The “My Grenada – the spice of life” mobile application launched last week features news, current events, local recipes and places of interest in Grenada.
The mobile application was a result of the island’s first national mobile application workshop held earlier this month through a partnership between the Grenada government and BrightPath, an international nonprofit that specialises in programmes to help countries in emerging markets use technology to develop new opportunities, such as the growing global market for mobile apps.
A broad cross-section of the Grenada society was drawn to the topic of mobile applications. According to Ms. Loretta Simon, the director of ICT in the Office of the Prime Minister, “the response from the public was overwhelming; the event was over-subscribed.”
Students, health practitioners, educators, public servants, technology buffs, engineers, graphic designers all registered to be part of the training program.
The small island-state, with a population of just under 110,000, features mobile penetration levels in excess of 100%, according to the Grenada National Telecommunications Regulatory Commission.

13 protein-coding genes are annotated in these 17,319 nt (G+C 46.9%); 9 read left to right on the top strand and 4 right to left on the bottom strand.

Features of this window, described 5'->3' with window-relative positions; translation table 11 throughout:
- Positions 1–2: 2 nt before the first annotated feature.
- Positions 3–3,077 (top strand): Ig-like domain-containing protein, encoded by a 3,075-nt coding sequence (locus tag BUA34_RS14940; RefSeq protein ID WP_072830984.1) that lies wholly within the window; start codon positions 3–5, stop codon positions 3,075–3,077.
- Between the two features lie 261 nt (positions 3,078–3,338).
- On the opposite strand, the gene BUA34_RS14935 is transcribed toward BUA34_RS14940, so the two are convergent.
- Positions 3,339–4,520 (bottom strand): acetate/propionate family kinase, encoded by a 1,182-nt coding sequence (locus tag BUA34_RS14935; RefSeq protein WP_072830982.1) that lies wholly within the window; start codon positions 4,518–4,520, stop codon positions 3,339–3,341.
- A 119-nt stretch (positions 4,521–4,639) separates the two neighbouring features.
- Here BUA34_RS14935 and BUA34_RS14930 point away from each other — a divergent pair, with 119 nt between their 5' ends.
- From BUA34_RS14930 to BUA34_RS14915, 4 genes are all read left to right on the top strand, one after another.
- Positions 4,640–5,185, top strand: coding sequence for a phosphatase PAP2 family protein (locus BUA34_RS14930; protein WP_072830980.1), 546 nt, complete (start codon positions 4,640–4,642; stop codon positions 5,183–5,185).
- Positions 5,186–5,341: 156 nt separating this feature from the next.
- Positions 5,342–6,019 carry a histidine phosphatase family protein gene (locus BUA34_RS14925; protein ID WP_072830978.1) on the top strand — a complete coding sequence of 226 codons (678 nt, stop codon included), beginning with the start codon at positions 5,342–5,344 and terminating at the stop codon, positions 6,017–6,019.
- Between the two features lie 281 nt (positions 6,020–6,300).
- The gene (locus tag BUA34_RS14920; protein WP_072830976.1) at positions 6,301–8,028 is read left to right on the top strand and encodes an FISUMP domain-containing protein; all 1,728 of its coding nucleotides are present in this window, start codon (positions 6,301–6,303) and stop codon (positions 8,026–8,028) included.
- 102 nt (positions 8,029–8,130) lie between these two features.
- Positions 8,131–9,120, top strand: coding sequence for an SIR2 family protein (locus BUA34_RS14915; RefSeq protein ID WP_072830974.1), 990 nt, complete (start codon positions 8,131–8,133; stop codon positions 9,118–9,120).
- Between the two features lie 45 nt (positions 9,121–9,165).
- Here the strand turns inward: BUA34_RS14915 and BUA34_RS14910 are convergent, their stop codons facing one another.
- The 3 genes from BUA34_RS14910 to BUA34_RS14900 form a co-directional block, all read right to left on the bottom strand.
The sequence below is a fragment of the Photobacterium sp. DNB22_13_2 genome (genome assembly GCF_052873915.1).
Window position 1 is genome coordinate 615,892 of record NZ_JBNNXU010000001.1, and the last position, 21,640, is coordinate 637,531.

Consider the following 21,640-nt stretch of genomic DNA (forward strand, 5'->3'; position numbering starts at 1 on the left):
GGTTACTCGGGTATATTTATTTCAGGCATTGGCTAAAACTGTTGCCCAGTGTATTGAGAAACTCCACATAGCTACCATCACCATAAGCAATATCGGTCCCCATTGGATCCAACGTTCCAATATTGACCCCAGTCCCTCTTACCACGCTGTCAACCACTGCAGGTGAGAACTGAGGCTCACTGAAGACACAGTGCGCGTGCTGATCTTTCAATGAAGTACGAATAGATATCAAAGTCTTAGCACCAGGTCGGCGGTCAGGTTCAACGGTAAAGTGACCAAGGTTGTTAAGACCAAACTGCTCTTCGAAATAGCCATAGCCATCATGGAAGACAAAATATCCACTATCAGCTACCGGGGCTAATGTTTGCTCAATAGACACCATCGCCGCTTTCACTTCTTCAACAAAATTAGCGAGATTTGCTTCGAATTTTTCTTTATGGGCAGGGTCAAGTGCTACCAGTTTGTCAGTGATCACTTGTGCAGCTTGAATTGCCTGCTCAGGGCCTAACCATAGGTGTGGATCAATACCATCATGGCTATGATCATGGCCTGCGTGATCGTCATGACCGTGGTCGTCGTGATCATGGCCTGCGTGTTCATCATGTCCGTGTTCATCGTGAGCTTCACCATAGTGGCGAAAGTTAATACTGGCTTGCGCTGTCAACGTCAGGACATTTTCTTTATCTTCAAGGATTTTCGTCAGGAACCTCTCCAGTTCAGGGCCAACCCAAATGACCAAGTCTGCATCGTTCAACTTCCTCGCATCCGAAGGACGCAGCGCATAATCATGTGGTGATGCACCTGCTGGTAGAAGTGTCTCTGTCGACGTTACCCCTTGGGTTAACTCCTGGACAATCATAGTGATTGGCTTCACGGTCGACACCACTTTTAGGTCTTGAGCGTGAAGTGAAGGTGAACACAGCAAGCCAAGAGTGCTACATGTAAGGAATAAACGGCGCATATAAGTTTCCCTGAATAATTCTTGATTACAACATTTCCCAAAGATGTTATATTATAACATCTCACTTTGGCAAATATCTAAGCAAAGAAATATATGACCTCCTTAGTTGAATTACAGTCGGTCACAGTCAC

US research firm the Gartner Group estimates the industry’s global revenue generation to be some US$ 50 billion by the year 2015 and the Grenadian government has indicated that it wants to ensure that its citizens are positioned to seize a share of that market.
Prime Minister Tillman Thomas has placed special emphasis on ICT as one of the pillars for sustainable development.
The Grenadian leader, who is also responsible for ICT and is the lead Head in CARICOM for the sector has said that “Information and Communication Technology is a vehicle that will connect and attract our highly skilled, computer savvy young people to the world of work which is becoming more attractive, as geographical location is becoming less relevant.”
Bevil Wooding, the Founder and Executive Director of BrightPath Foundation, agrees.
“The high mobile penetration levels in the Caribbean create a unique opportunity for governments, businesses and ordinary citizens in the region to use mobile devices for much more than simply making phone calls and sending text messages. Mobile devices can be used to access all types of information and services,” Wooding said.
He added, “To take advantage of this potential, we need faster, more robust mobile networks. But we also need to invest in people who can develop those applications and services that can run on mobile devices. The great turnout at the Grenada’s first ever national mobile app development workshop shows the tremendous interest people have in gaining knowledge relevant to the digital age we now live in.”
BrightPath’s emphasis on increasing Caribbean capacity to create Caribbean mobile application is striking a chord with governments, international agencies and civil society groups across the region.
Wooding explained, “Our programs focus not only on the technical aspects of technology. We address the mindsets and values that must attend innovation and development of any kind. For us the primary focus is not about the technology or the apps. What matters most is the development of our people.”